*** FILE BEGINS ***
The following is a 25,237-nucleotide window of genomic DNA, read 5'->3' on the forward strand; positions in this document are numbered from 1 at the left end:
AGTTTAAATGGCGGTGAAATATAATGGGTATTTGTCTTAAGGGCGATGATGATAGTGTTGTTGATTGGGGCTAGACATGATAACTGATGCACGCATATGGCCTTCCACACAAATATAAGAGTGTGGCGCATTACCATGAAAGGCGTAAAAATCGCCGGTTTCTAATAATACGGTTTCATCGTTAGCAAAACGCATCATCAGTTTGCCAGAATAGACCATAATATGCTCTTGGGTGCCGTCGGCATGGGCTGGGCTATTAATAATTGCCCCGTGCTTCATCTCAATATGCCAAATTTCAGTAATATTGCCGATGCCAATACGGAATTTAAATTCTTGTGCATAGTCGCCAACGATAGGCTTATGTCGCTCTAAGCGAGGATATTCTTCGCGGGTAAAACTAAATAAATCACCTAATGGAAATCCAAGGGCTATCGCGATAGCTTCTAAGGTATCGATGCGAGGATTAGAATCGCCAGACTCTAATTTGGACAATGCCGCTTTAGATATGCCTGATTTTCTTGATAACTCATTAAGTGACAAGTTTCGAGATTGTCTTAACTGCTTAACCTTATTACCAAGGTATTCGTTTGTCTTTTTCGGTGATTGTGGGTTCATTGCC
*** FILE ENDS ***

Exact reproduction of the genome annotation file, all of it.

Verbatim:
The following is a 25,237-nucleotide window of genomic DNA, read 5'->3' on the forward strand; positions in this document are numbered from 1 at the left end:
AGTTTAAATGGCGGTGAAATATAATGGGTATTTGTCTTAAGGGCGATGATGATAGTGTTGTTGATTGGGGCTAGACATGATAACTGATGCACGCATATGGCCTTCCACACAAATATAAGAGTGTGGCGCATTACCATGAAAGGCGTAAAAATCGCCGGTTTCTAATAATACGGTTTCATCGTTAGCAAAACGCATCATCAGTTTGCCAGAATAGACCATAATATGCTCTTGGGTGCCGTCGGCATGGGCTGGGCTATTAATAATTGCCCCGTGCTTCATCTCAATATGCCAAATTTCAGTAATATTGCCGATGCCAATACGGAATTTAAATTCTTGTGCATAGTCGCCAACGATAGGCTTATGTCGCTCTAAGCGAGGATATTCTTCGCGGGTAAAACTAAATAAATCACCTAATGGAAATCCAAGGGCTATCGCGATAGCTTCTAAGGTATCGATGCGAGGATTAGAATCGCCAGACTCTAATTTGGACAATGCCGCTTTAGATATGCCTGATTTTCTTGATAACTCATTAAGTGACAAGTTTCGAGATTGTCTTAACTGCTTAACCTTATTACCAAGGTATTCGTTTGTCTTTTTCGGTGATTGTGGGTTCATTGCC